This vest is part of a costume worn by actors portraying the character Rum Tum Tugger in the original Broadway production of Cats. The three-piece vest is made of a black synthetic knit fabric. It has a deep shawl collar with beige and white synthetic fur and white plastic wire fringe attached. A silver metal chain is attached across the front midway down the v-neck opening. The vest has a black leather belt stuffed with flat silver metal pyramid and disk shapes. A long tail of braided black and orange plush fabrics and orange and black yarn runs down from the back.
One of the Jellicle tribe that introduces themselves over the course of the show, Rum Tum Tugger is portrayed as a rebellious and flirtatious cat who loves to be the center of attention. Rum Tum Tugger is a singing role with several solos like “The Rum Tum Tugger,” “Magical Mr. Mistoffelees,” and other featured parts. He originally embodied a rock star persona but takes on more of a rapper style in more recent adaptations, like the 2014 West End revival and the 2019 film adaptation. Paul Nicholas originated the role on the West End in 1981 and Terrance Mann later took on the role on Broadway in 1982. On the screen, John Partridge portrayed the character in the 1998 film and Jason Derulo portrayed him in the 2019 film adaptation.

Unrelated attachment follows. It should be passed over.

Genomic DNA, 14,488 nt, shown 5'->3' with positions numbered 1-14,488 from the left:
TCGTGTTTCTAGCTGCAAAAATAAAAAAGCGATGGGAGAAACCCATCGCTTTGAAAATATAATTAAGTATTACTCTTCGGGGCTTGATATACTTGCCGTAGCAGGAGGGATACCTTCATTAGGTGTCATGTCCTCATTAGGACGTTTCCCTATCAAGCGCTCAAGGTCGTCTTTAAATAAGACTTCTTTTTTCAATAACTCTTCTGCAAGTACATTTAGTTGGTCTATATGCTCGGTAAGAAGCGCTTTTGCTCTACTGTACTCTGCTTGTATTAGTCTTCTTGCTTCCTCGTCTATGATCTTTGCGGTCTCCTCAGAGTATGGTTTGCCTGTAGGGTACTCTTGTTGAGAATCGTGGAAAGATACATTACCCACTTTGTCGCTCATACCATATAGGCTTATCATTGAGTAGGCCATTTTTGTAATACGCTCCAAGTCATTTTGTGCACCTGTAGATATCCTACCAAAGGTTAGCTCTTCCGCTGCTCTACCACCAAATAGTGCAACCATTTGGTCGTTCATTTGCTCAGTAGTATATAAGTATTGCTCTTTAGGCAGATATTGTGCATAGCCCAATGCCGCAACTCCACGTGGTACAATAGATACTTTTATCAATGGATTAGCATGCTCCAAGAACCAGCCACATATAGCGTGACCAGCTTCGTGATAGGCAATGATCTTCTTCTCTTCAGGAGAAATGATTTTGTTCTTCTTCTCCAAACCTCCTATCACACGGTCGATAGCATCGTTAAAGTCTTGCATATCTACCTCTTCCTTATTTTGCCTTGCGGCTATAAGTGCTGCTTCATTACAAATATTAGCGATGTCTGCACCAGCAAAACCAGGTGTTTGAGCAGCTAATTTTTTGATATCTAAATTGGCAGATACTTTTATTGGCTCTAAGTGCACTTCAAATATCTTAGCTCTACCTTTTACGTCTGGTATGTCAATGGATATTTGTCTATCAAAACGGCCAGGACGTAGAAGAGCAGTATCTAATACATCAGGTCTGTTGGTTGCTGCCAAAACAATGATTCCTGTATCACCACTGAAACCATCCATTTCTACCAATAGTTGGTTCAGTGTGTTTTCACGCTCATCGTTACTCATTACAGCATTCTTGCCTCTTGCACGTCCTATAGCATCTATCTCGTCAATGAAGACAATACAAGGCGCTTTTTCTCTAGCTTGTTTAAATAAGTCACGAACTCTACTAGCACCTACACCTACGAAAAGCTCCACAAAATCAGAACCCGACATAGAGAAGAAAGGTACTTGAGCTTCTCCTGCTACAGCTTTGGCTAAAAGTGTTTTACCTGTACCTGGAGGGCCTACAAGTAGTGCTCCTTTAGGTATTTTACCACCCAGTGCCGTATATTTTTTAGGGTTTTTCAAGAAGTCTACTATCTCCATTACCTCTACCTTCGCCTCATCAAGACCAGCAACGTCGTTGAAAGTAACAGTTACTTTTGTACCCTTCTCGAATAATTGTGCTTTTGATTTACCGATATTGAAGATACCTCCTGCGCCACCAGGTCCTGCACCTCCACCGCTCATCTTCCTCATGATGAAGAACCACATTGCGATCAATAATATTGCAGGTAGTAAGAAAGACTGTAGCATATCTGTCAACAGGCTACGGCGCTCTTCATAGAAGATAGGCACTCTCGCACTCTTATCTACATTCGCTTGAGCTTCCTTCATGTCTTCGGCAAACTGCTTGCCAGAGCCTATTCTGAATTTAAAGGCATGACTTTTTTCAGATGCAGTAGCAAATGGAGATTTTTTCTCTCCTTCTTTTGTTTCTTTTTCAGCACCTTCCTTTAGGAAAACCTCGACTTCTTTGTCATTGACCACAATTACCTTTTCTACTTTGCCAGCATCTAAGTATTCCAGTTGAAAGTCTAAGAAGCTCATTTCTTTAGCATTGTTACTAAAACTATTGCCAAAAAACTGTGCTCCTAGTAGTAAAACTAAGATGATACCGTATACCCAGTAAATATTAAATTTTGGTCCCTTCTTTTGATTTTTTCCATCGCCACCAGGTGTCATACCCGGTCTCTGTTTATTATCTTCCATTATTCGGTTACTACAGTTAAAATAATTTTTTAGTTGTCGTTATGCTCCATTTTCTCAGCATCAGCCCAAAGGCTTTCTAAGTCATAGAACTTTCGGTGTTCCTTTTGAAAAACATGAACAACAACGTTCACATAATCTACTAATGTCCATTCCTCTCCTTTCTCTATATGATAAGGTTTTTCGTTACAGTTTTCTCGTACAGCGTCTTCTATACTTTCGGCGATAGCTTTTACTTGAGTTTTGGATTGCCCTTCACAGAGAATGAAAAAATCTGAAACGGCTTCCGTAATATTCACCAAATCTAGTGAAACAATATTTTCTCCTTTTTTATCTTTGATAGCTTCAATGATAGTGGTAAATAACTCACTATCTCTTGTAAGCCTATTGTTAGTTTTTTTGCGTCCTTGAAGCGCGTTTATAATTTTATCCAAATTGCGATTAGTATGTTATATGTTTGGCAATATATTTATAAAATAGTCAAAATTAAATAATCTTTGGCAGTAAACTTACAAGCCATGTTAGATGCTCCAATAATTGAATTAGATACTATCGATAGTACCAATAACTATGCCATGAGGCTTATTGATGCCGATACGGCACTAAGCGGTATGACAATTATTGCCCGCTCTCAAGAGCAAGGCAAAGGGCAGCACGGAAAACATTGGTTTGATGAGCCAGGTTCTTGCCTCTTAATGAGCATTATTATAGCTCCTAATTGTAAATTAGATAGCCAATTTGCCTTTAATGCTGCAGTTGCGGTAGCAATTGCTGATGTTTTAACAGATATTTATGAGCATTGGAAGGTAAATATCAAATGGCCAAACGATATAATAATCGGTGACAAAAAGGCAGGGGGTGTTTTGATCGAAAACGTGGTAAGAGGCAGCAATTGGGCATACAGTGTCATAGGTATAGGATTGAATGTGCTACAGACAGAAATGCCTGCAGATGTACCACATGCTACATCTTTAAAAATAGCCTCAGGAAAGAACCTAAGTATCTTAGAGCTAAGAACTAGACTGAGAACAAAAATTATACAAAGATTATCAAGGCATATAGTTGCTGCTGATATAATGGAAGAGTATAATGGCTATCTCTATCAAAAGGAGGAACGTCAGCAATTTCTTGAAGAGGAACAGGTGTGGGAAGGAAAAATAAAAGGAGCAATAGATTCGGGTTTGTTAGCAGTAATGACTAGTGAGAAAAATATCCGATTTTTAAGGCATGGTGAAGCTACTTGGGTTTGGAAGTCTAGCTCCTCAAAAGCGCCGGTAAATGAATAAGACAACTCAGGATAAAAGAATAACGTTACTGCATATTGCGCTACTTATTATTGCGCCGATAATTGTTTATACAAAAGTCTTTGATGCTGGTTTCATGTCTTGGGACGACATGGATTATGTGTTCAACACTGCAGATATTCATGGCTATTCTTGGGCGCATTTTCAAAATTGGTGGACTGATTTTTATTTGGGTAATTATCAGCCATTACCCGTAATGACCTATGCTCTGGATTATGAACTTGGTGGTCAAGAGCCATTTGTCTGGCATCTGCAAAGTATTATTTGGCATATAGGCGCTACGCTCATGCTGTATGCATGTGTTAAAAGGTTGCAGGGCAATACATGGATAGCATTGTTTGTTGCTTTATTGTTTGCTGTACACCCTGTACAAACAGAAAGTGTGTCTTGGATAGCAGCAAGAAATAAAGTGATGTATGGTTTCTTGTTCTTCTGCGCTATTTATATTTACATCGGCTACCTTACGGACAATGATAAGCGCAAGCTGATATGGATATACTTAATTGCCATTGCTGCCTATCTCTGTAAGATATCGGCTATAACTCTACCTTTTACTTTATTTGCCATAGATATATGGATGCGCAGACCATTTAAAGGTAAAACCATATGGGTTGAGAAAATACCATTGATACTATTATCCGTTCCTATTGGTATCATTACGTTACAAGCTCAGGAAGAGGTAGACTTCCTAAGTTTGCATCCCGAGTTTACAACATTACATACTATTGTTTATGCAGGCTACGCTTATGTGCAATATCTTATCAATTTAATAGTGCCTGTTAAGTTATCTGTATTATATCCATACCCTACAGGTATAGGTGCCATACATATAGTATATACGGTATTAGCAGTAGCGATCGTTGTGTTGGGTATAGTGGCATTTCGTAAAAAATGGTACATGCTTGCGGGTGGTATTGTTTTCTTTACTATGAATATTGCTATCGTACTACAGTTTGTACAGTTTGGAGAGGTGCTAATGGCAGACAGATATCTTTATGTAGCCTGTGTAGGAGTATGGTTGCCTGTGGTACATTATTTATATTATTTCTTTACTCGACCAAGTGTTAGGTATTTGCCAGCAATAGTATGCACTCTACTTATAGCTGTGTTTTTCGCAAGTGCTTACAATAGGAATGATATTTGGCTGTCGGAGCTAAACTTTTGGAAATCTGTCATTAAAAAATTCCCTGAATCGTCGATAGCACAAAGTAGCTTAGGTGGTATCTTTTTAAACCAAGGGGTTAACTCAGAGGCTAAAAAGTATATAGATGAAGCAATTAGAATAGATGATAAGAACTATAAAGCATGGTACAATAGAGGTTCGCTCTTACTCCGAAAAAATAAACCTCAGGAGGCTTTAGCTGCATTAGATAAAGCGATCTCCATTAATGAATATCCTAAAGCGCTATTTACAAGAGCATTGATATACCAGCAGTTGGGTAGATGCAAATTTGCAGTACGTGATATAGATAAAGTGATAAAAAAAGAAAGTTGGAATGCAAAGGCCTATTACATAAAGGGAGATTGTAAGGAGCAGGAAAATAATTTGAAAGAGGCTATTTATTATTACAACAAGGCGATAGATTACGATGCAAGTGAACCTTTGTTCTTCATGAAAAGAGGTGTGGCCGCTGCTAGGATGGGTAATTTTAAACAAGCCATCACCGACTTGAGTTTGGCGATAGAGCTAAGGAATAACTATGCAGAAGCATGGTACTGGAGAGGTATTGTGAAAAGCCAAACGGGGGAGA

Cats broke Broadway records with its run of 7,485 performances from 1982 until 2000 at New York’s Winter Garden Theatre. The play, written and composed by Andrew Lloyd Webber based on stories and characters from T. S. Eliot's 1939 Old Possum's Book of Practical Cats, and first premiered in London’s West End in 1981. The expensive and spectacular production has been called the first “megamusical,” inaugurating a new period of Broadway theater history when big-budget shows with elaborate special effects, spectacular costumes, and rock music revived the theater district’s sagging fortunes. Cats earned multiple Tony awards in its original run and has since been revived on Broadway and in numerous national and international tours.
Our collection database is a work in progress. We may update this record based on further research and review. Learn more about our approach to sharing our collection online.